The eyes have it: Amanda Seyfried's peepers are the star of 'Red Riding Hood'

THOUGH DESIGNED to draw comparisons to "Twilight," the LOL "Red Riding Hood" brings another movie to mind.

As an overripe fable set in a realm of processed images and overheated performances, it's really more like "300" for girls.

Just about everyone, though, will have a hard time keeping a straight face during "Hood," which updates the noted bedtime story with heavy breathing, tongue kissing and many unintentional laughs.

Amanda Seyfried stars as Valerie, a fetching village girl whose suitors include a blacksmith, a woodcutter and a werewolf.

I leave it to you to decide which of these slavering males delivers the worst performance, but, in fairness to the cast, they appear to be under orders (via director Catherine Hardwicke) to be as cheesy as possible.

And why not?

Certainly a little cheddar hasn't hurt the "Twilight" series, also a story about a small-town girl with a surplus of boyfriends and problems.

"Twilight," though, is set in a real town, and its heroine is a real girl, embodied by the accessible Kristen Stewart.

"Red Riding Hood" is a full-on fantasy, anchored by the otherworldly Seyfried, whose fantastic eyes eventually become the most interesting feature of every movie she's in.

With apologies to Kim Carnes, I think Seyfried could go eye-to-eye with Bette Davis and win. In "Hood," they are the centerpiece of Hardwicke's money shot - Seyfried in a blinding-white field of snow, wrapped in a scarlet cloak, her jade-green irises examined via slow zoom.

OK, I'm just going to say it.

What big eyes you have, Amanda.

And what trouble you seem to have finding a movie that can put them to good use.

The Razzie-ready "Riding Hood" flounders for the right tone - stabs at horror get laughs, stabs at steamy romance get laughs, even stabs get laughs.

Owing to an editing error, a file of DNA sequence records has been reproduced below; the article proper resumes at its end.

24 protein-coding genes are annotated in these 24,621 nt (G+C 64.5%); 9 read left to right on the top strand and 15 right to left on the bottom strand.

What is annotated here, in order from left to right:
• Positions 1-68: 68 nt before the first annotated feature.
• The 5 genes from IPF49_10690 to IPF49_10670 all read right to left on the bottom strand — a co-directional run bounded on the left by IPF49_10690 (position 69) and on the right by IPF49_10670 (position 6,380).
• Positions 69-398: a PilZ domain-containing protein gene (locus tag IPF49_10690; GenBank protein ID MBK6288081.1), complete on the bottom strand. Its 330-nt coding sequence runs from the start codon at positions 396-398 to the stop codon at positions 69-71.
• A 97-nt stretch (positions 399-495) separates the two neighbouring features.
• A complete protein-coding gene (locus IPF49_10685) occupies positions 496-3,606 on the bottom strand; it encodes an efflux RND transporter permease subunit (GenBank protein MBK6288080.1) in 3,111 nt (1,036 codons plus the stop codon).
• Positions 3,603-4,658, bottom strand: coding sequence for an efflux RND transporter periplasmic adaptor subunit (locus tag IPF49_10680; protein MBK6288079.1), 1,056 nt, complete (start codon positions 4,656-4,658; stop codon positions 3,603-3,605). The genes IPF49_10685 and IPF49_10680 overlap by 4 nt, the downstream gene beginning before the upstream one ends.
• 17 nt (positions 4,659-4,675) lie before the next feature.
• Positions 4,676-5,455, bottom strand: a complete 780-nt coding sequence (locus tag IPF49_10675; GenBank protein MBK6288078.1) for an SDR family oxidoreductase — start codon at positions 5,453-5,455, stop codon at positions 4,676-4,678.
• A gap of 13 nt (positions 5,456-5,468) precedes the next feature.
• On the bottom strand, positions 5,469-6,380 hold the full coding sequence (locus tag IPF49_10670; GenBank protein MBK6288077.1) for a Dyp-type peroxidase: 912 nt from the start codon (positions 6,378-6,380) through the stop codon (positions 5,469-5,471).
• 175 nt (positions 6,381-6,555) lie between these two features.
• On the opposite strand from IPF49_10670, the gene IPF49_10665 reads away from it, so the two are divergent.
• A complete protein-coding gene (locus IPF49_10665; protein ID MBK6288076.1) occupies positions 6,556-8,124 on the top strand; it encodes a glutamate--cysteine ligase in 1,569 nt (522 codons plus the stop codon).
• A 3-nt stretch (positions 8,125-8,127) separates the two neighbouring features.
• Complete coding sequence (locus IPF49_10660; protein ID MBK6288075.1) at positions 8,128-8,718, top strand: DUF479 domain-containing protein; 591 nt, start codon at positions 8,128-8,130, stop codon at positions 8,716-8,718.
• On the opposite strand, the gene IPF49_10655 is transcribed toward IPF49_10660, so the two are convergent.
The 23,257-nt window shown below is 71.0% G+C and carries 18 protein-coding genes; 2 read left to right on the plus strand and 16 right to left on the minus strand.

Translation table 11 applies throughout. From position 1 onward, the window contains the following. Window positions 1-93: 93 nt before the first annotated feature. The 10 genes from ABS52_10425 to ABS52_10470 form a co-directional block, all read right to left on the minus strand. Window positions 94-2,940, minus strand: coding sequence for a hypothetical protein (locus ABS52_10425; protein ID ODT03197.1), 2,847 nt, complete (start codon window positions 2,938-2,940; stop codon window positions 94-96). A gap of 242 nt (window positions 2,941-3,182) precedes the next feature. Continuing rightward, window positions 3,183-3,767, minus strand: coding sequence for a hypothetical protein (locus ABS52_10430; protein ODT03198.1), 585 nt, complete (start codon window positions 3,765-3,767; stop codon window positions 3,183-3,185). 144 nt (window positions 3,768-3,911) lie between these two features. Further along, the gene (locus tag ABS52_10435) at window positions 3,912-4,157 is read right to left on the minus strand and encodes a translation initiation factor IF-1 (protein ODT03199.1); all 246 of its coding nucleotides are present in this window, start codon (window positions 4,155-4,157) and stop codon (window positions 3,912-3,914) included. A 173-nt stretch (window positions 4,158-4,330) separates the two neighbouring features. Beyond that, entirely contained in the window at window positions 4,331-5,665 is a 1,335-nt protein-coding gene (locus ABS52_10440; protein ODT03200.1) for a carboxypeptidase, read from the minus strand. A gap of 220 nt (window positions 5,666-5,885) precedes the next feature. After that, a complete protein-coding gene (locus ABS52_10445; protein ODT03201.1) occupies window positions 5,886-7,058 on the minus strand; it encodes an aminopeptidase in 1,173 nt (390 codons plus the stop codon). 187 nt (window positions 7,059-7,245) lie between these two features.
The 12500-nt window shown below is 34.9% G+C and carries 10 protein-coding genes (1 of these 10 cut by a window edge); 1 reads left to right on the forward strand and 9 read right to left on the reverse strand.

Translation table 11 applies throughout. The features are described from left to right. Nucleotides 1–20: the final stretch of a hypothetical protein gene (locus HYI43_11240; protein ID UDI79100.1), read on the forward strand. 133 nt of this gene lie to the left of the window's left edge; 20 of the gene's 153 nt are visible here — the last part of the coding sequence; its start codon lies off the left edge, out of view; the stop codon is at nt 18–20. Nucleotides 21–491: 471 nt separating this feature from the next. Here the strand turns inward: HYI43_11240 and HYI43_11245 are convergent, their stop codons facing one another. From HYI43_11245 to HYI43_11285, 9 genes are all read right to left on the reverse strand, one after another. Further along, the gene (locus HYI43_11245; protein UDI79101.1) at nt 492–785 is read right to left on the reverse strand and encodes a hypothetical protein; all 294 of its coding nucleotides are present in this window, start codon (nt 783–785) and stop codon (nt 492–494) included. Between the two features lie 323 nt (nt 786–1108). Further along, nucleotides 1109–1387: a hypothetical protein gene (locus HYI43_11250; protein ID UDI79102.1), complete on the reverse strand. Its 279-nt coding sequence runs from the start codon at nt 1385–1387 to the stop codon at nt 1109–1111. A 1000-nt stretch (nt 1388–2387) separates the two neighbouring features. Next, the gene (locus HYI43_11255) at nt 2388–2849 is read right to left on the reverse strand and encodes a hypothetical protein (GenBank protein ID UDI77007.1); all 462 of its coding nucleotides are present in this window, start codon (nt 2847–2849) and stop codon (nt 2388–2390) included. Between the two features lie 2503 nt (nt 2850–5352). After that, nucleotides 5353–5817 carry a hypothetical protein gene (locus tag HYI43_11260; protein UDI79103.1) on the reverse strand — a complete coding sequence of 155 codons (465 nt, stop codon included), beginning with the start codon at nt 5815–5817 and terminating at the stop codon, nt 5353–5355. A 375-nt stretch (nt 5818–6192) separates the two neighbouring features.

There are moments when all is lost to farce, traditionally a cue for Gary Oldman. Here he plays a papal emissary and werewolf-slaying eccentric who shows up to announce that the werewolf isn't a wild animal, it's one of the locals.

Since the werewolf has a thing for Valerie, suspicion falls on her boyfriends, who are about as ferocious as the monsters in that Warren Zevon song ("I saw a werewolf drinking a piña colada at Trader Vic's, and his hair was perfect").

Another candidate - Amanda's grandmother, played by the still lovely Julie Christie, whose startling blue eyes made her the Seyfried of her day.

Of course, she had David Lean to photograph them, and she wasn't making "Red Riding Hood."

She was making "Doctor Zhivago."

Red Riding Hood

Directed by Catherine Hardwicke. With Gary Oldman, Max Irons, Lukas Haas, Julie Christie, Michael Shanks, Darren Shahlavi, Billy Burke, Amanda Seyfried, Virginia Madsen, Shiloh Fernandez. Distributed by Warner Bros..

Running time: 1 hours, 40 minutes.

Parent's guide: PG-13 (for violence and creature terror, and some sensuality).